Prosecutors rely on victim’s memories at Silver Spring rape trial -- Gazette.Net


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With no physical evidence to rely on, prosecutors turned to a victim’s memories at trial Tuesday to prove a series of rapes took place more than 30 years ago in Silver Spring.

One victim, now in her 40s, took the stand late Monday after opening arguments in Montgomery County Circuit Court, continuing her testimony Tuesday morning about the numerous times she and her younger sister were raped by the defendant, 49-year-old Christopher Michael Chamblin.

According to the victim, Chamblin, who was her neighbor at the time, engaged her in sexual activity and raped her “about once a week,” from 1978 to 1980.

Because the abuse allegedly took place so long ago, Assistant State’s Attorneys Debbie Feinstein and Dana Kaplan relied on the victim’s memories of the rapes in their questioning Tuesday, causing Assistant Public Defender Alan Drew to object when he learned that the victim had looked at several old photographs of herself Monday night to refresh her memory of when the abuse took place. Several of the photographs had dates written on the back of them, Drew said.

“One of the issues in this case deals with the dates,” Drew told Judge Marielsa A. Bernard before testimony resumed Tuesday. “... I don’t think that the rule [of witnesses] contemplates a witness going about and conducting their own investigation into the case.”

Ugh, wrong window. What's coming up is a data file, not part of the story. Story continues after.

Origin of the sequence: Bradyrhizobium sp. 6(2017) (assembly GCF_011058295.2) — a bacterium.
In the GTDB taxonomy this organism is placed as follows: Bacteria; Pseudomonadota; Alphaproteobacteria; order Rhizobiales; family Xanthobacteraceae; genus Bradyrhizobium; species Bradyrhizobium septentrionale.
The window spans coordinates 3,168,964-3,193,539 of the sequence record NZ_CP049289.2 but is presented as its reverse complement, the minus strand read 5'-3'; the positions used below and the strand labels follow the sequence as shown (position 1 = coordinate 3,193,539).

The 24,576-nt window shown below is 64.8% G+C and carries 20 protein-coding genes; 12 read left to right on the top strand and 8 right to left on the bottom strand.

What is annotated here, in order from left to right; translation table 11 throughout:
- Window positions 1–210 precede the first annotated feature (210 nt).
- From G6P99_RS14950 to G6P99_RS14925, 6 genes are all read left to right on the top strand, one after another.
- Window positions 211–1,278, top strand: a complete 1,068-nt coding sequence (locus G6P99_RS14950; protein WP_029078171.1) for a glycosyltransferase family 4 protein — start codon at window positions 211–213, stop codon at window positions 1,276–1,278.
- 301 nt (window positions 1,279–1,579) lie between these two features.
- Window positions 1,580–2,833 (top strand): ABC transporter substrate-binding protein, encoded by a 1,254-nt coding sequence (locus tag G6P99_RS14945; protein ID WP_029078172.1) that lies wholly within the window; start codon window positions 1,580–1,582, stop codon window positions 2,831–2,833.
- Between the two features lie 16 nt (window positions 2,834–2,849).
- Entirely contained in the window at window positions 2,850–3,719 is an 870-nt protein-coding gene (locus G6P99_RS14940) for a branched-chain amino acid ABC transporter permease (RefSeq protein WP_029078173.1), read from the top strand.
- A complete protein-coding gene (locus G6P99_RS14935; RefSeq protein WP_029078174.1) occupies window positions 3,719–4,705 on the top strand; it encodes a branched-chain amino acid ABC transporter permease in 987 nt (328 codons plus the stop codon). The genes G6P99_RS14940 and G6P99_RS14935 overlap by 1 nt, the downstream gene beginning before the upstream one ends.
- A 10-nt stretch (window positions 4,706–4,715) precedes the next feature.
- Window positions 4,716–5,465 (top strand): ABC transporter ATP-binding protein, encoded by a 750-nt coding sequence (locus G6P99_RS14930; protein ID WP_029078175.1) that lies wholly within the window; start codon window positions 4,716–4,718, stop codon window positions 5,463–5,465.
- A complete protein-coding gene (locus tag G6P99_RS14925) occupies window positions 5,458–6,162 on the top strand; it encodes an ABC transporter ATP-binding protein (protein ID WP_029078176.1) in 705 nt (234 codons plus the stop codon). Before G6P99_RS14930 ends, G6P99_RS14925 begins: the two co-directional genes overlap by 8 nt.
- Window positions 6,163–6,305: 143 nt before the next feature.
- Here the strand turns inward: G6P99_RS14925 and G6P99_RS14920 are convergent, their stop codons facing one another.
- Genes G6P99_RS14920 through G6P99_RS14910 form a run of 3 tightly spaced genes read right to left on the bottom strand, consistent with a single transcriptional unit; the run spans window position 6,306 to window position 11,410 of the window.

Feinstein argued that the victim did not violate the rules of the court by examining the photos outside of her direct testimony as the alleged timeline of the rapes spanned several years over 30 years ago.

“The rule on witnesses doesn’t forbid her from refreshing her own memory,” Feinstein said. “... This is a case that happened 30 years ago.”

Bernard allowed the photographs, but not the dates written on them, into the trial on the strength of Feinstein’s arguments. The victim herself admitted remembering some incidents more clearly than others and tended to order specific instances of rape in relation to other significant events of her childhood.

“A lot of how my memory works is by tying specific memories to another event,” she said.

The victim recalled at least five instances when she said Chamblin sexually abused and raped her in the months leading up to her older brother’s wedding in May 1978. The last instance she recalled was in the fall of 1980 just before Chamblin moved to Florida to attend college. Chamblin now lives in Florida.

The victim also addressed her reluctance to come forward with the charges at the time, saying Chamblin had threatened to kill her family members, specifically her brothers, if she told the police about what they were doing. The victim said she first told police about the abuse in the late ‘80s, shortly after she said one of her sisters tried to commit suicide, but she left out details because she was ashamed and reluctant to remember the abuse.

Charges were not brought against Chamblin until the victim again approached police shortly before Chamblin’s arrest in March 2011, this time with more details.

Chamblin is facing 24 counts in total, including nine counts of first-degree sexual offense, six counts of second-degree sexual offense, three counts each of first- and second-degree rape, two counts of third-degree sexual offense and one count of child abuse, according to court documents.

The trial is expected to last through the end of the week and covers counts one through 21, according to court documents. A second, three-day trial will begin June 13 for counts 22 through 24, the documents state.

jarias@gazette.net